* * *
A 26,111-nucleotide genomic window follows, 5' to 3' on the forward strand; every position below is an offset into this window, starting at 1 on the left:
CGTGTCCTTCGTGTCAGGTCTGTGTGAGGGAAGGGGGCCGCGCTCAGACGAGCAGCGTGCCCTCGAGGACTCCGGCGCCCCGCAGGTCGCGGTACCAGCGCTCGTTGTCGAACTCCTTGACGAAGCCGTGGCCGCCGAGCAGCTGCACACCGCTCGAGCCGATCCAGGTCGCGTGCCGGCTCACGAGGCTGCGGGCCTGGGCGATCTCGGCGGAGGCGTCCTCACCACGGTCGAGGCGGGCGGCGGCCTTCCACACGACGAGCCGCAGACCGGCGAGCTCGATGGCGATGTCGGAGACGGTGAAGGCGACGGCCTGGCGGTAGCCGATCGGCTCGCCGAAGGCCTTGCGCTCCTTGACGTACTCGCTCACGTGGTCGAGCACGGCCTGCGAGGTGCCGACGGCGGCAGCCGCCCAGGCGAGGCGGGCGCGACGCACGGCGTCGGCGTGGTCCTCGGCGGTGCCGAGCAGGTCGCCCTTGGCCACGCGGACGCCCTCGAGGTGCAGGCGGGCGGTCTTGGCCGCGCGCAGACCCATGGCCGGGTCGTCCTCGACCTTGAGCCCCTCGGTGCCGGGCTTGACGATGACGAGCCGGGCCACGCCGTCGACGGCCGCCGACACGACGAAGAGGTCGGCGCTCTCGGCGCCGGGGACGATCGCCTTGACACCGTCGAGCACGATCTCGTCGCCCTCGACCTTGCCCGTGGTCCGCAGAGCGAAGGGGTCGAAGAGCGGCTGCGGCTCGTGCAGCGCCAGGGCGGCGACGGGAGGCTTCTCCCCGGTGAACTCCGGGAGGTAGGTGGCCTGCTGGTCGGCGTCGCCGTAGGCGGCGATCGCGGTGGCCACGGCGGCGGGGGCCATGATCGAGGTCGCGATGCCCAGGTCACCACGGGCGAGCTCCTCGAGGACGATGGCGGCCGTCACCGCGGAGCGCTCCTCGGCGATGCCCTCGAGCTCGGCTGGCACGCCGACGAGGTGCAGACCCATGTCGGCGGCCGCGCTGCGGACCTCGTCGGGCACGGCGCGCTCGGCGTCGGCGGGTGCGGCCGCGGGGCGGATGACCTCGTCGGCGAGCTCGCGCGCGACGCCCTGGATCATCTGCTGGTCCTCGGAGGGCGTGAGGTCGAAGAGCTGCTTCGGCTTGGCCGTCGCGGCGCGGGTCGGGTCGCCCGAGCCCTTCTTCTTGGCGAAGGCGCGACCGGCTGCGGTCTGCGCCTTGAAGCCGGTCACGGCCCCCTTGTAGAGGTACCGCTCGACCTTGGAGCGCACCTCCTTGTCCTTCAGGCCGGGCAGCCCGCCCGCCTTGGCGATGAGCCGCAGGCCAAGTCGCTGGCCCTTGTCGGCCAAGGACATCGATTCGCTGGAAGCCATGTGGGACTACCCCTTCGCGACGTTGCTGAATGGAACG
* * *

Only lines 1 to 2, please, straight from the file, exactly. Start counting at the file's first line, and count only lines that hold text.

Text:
A 26,111-nucleotide genomic window follows, 5' to 3' on the forward strand; every position below is an offset into this window, starting at 1 on the left:
CGTGTCCTTCGTGTCAGGTCTGTGTGAGGGAAGGGGGCCGCGCTCAGACGAGCAGCGTGCCCTCGAGGACTCCGGCGCCCCGCAGGTCGCGGTACCAGCGCTCGTTGTCGAACTCCTTGACGAAGCCGTGGCCGCCGAGCAGCTGCACACCGCTCGAGCCGATCCAGGTCGCGTGCCGGCTCACGAGGCTGCGGGCCTGGGCGATCTCGGCGGAGGCGTCCTCACCACGGTCGAGGCGGGCGGCGGCCTTCCACACGACGAGCCGCAGACCGGCGAGCTCGATGGCGATGTCGGAGACGGTGAAGGCGACGGCCTGGCGGTAGCCGATCGGCTCGCCGAAGGCCTTGCGCTCCTTGACGTACTCGCTCACGTGGTCGAGCACGGCCTGCGAGGTGCCGACGGCGGCAGCCGCCCAGGCGAGGCGGGCGCGACGCACGGCGTCGGCGTGGTCCTCGGCGGTGCCGAGCAGGTCGCCCTTGGCCACGCGGACGCCCTCGAGGTGCAGGCGGGCGGTCTTGGCCGCGCGCAGACCCATGGCCGGGTCGTCCTCGACCTTGAGCCCCTCGGTGCCGGGCTTGACGATGACGAGCCGGGCCACGCCGTCGACGGCCGCCGACACGACGAAGAGGTCGGCGCTCTCGGCGCCGGGGACGATCGCCTTGACACCGTCGAGCACGATCTCGTCGCCCTCGACCTTGCCCGTGGTCCGCAGAGCGAAGGGGTCGAAGAGCGGCTGCGGCTCGTGCAGCGCCAGGGCGGCGACGGGAGGCTTCTCCCCGGTGAACTCCGGGAGGTAGGTGGCCTGCTGGTCGGCGTCGCCGTAGGCGGCGATCGCGGTGGCCACGGCGGCGGGGGCCATGATCGAGGTCGCGATGCCCAGGTCACCACGGGCGAGCTCCTCGAGGACGATGGCGGCCGTCACCGCGGAGCGCTCCTCGGCGATGCCCTCGAGCTCGGCTGGCACGCCGACGAGGTGCAGACCCATGTCGGCGGCCGCGCTGCGGACCTCGTCGGGCACGGCGCGCTCGGCGTCGGCGGGTGCGGCCGCGGGGCGGATGACCTCGTCGGCGAGCTCGCGCGCGACGCCCTGGATCATCTGCTGGTCCTCGGAGGGCGTGAGGTCGAAGAGCTGCTTCGGCTTGGCCGTCGCGGCGCGGGTCGGGTCGCCCGAGCCCTTCTTCTTGGCGAAGGCGCGACCGGCTGCGGTCTGCGCCTTGAAGCCGGTCACGGCCCCCTTGTAGAGGTACCGCTCGACCTTGGAGCGCACCTCCTTGTCCTTCAGGCCGGGCAGCCCGCCCGCCTTGGCGATGAGCCGCAGGCCAAGTCGCTGGCCCTTGTCGGCCAAGGACATCGATTCGCTGGAAGCCATGTGGGACTACCCCTTCGCGACGTTGCTGAATGGAACG